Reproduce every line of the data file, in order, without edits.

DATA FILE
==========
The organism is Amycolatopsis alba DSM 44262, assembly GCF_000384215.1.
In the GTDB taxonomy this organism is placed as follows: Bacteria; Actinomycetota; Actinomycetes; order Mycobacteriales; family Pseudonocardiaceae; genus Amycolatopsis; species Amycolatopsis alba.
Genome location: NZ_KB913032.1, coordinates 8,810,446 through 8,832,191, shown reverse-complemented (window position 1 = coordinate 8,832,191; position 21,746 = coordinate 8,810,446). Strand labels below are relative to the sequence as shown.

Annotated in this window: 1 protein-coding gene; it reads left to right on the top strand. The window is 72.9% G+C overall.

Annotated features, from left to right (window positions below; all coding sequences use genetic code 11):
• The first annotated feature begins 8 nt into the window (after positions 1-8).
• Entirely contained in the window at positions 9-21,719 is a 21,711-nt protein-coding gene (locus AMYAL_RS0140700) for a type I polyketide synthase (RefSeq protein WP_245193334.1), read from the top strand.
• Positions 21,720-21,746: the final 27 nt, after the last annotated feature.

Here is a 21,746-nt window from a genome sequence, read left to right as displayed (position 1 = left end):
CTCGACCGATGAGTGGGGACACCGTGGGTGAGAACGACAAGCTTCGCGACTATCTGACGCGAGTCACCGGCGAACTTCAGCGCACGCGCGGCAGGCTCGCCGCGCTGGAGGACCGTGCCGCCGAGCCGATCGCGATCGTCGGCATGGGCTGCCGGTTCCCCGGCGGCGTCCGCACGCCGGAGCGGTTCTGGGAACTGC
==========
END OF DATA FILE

The organism is Amycolatopsis alba DSM 44262, assembly GCF_000384215.1.
In the GTDB taxonomy this organism is placed as follows: Bacteria; Actinomycetota; Actinomycetes; order Mycobacteriales; family Pseudonocardiaceae; genus Amycolatopsis; species Amycolatopsis alba.
Genome location: NZ_KB913032.1, coordinates 8,810,446 through 8,832,191, shown reverse-complemented (window position 1 = coordinate 8,832,191; position 21,746 = coordinate 8,810,446). Strand labels below are relative to the sequence as shown.

Annotated in this window: 1 protein-coding gene; it reads left to right on the top strand. The window is 72.9% G+C overall.

Annotated features, from left to right (window positions below; all coding sequences use genetic code 11):
• The first annotated feature begins 8 nt into the window (after positions 1-8).
• Entirely contained in the window at positions 9-21,719 is a 21,711-nt protein-coding gene (locus AMYAL_RS0140700) for a type I polyketide synthase (RefSeq protein WP_245193334.1), read from the top strand.
• Positions 21,720-21,746: the final 27 nt, after the last annotated feature.

Here is a 21,746-nt window from a genome sequence, read left to right as displayed (position 1 = left end):
CTCGACCGATGAGTGGGGACACCGTGGGTGAGAACGACAAGCTTCGCGACTATCTGACGCGAGTCACCGGCGAACTTCAGCGCACGCGCGGCAGGCTCGCCGCGCTGGAGGACCGTGCCGCCGAGCCGATCGCGATCGTCGGCATGGGCTGCCGGTTCCCCGGCGGCGTCCGCACGCCGGAGCGGTTCTGGGAACTGC